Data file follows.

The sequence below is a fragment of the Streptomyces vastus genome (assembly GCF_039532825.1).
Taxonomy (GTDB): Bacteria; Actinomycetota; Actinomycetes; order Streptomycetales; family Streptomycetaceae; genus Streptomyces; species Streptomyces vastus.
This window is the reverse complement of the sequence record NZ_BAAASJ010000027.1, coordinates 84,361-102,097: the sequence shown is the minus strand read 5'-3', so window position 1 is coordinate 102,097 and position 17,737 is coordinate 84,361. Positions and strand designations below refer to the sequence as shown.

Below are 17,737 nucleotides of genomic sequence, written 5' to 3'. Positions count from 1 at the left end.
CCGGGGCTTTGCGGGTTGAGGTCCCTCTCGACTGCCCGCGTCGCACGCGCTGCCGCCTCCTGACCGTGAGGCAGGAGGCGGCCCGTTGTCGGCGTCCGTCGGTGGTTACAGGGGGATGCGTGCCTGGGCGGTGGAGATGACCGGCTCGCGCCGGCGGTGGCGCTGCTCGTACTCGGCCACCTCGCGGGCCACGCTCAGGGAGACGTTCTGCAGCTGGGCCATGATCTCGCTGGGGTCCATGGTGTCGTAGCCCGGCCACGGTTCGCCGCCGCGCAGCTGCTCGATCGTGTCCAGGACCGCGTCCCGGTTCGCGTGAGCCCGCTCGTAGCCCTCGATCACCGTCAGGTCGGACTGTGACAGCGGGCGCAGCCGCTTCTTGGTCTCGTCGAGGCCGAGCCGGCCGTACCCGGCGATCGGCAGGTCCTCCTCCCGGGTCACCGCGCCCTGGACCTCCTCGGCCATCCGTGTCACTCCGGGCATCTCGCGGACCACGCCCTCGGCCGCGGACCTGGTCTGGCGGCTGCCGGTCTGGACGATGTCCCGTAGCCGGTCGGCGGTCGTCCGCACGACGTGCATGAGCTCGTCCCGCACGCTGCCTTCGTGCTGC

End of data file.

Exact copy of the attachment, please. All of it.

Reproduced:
The sequence below is a fragment of the Streptomyces vastus genome (assembly GCF_039532825.1).
Taxonomy (GTDB): Bacteria; Actinomycetota; Actinomycetes; order Streptomycetales; family Streptomycetaceae; genus Streptomyces; species Streptomyces vastus.
This window is the reverse complement of the sequence record NZ_BAAASJ010000027.1, coordinates 84,361-102,097: the sequence shown is the minus strand read 5'-3', so window position 1 is coordinate 102,097 and position 17,737 is coordinate 84,361. Positions and strand designations below refer to the sequence as shown.

Below are 17,737 nucleotides of genomic sequence, written 5' to 3'. Positions count from 1 at the left end.
CCGGGGCTTTGCGGGTTGAGGTCCCTCTCGACTGCCCGCGTCGCACGCGCTGCCGCCTCCTGACCGTGAGGCAGGAGGCGGCCCGTTGTCGGCGTCCGTCGGTGGTTACAGGGGGATGCGTGCCTGGGCGGTGGAGATGACCGGCTCGCGCCGGCGGTGGCGCTGCTCGTACTCGGCCACCTCGCGGGCCACGCTCAGGGAGACGTTCTGCAGCTGGGCCATGATCTCGCTGGGGTCCATGGTGTCGTAGCCCGGCCACGGTTCGCCGCCGCGCAGCTGCTCGATCGTGTCCAGGACCGCGTCCCGGTTCGCGTGAGCCCGCTCGTAGCCCTCGATCACCGTCAGGTCGGACTGTGACAGCGGGCGCAGCCGCTTCTTGGTCTCGTCGAGGCCGAGCCGGCCGTACCCGGCGATCGGCAGGTCCTCCTCCCGGGTCACCGCGCCCTGGACCTCCTCGGCCATCCGTGTCACTCCGGGCATCTCGCGGACCACGCCCTCGGCCGCGGACCTGGTCTGGCGGCTGCCGGTCTGGACGATGTCCCGTAGCCGGTCGGCGGTCGTCCGCACGACGTGCATGAGCTCGTCCCGCACGCTGCCTTCGTGCTGC